Coca-Cola has been an Olympic sponsor since 1928. We’ll save you the math: That’s 22 Summer Games. It’s safe to say the company knows what it’s doing on the promotional side of things, but what happens when one of its star endorsers — like, say, Jordan Spieth — pulls out just weeks before the competition?
Spieth, who signed a mega-sponsorship deal with Coke in January, won’t appear on most of the company’s Olympic-branded packaging for the Rio Games. Or at least his name won’t. According to a report in Sports Business Daily, Coke has decided to replace Spieth with “a silhouette” of a golfer on its low-calorie Coca-Cola Life product.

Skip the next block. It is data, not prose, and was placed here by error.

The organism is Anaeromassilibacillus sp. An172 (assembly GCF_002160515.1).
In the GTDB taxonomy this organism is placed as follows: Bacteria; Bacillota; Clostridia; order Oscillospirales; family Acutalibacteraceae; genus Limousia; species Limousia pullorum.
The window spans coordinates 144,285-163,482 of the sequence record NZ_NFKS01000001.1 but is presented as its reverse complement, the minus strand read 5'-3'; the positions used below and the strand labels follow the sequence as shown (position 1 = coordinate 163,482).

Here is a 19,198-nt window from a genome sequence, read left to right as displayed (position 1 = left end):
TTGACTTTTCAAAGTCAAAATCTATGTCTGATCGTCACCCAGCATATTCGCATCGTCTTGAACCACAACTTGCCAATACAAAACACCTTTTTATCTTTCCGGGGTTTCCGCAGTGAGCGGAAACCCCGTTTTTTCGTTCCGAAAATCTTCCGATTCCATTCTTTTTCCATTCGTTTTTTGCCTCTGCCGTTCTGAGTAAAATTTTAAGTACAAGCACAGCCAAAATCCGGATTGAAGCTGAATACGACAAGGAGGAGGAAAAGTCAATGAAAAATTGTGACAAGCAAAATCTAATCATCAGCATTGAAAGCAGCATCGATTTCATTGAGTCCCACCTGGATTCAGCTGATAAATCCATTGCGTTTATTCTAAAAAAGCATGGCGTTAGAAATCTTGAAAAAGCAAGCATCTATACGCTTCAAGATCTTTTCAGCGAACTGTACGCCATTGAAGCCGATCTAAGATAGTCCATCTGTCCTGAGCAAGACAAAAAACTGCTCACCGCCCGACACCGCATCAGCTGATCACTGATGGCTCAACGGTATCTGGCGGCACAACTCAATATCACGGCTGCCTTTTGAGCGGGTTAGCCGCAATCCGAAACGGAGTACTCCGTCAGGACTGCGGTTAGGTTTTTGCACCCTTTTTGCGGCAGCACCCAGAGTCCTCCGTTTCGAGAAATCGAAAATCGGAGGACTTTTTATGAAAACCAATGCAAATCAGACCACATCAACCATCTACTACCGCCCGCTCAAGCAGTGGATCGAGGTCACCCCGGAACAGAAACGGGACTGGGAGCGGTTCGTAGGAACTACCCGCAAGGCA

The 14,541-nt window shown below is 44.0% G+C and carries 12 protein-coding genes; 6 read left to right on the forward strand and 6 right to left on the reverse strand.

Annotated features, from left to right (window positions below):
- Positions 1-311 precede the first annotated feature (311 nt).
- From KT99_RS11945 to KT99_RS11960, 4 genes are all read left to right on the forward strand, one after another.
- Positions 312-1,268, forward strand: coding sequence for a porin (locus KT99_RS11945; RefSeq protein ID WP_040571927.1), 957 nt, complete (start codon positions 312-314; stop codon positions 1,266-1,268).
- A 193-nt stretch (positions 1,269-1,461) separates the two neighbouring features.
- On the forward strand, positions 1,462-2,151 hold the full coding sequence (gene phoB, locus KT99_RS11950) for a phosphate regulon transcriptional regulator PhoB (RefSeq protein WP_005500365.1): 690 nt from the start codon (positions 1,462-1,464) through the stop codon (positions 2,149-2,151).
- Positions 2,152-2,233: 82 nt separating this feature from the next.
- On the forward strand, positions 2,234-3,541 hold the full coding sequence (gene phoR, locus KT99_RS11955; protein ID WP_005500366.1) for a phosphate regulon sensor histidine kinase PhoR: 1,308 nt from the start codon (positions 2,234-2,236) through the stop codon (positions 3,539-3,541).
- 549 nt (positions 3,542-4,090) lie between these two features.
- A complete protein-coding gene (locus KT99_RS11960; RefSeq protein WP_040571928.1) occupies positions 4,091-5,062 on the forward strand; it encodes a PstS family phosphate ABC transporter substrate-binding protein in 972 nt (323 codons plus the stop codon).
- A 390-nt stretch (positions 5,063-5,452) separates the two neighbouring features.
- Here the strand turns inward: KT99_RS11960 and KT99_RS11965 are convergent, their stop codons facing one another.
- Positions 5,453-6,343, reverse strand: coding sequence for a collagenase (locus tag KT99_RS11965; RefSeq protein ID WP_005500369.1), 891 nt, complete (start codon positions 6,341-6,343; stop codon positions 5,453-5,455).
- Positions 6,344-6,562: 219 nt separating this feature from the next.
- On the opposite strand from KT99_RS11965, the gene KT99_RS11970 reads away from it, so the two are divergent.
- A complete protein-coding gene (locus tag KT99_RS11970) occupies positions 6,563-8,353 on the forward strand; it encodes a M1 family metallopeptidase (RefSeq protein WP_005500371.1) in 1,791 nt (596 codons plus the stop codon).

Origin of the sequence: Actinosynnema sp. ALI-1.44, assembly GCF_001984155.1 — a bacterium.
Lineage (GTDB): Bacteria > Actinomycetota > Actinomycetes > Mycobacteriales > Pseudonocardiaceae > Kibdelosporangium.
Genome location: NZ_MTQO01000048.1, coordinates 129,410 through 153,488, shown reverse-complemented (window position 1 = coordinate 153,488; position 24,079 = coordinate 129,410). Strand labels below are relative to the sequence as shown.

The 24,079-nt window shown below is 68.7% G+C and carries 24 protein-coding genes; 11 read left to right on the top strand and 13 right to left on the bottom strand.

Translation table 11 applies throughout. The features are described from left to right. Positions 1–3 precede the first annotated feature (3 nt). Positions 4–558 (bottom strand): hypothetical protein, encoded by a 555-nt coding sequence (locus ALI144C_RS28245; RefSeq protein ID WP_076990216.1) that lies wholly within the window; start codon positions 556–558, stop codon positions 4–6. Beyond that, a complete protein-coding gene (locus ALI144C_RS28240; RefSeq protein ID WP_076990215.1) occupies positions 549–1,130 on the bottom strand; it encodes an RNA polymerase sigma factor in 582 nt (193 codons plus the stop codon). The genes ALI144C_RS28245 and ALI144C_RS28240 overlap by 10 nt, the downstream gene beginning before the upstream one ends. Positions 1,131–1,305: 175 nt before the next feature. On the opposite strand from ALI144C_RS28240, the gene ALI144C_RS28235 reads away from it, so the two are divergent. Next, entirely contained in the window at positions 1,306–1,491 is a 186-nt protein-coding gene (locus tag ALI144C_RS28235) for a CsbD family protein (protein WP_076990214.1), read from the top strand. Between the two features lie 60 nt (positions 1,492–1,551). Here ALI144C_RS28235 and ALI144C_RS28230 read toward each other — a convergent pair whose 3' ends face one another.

Still, some Spieth-branded packaging will make its way to market. Ad Age reports that “the company does not plan to pull material already produced, including point-of-sale signage, so there is a chance that consumers might encounter Olympic materials showing Mr. Spieth.”
Add this missed commercial opportunity to the long list of hiccups golf has encountered during its re-entry into the Olympic program. Coca-Cola is a global icon: Think about how many people would have seen, bought, and drank Coke products with Spieth’s likeness on it.
Instead they’ll see a silhouette of a golfer … on something called Coca-Cola Life.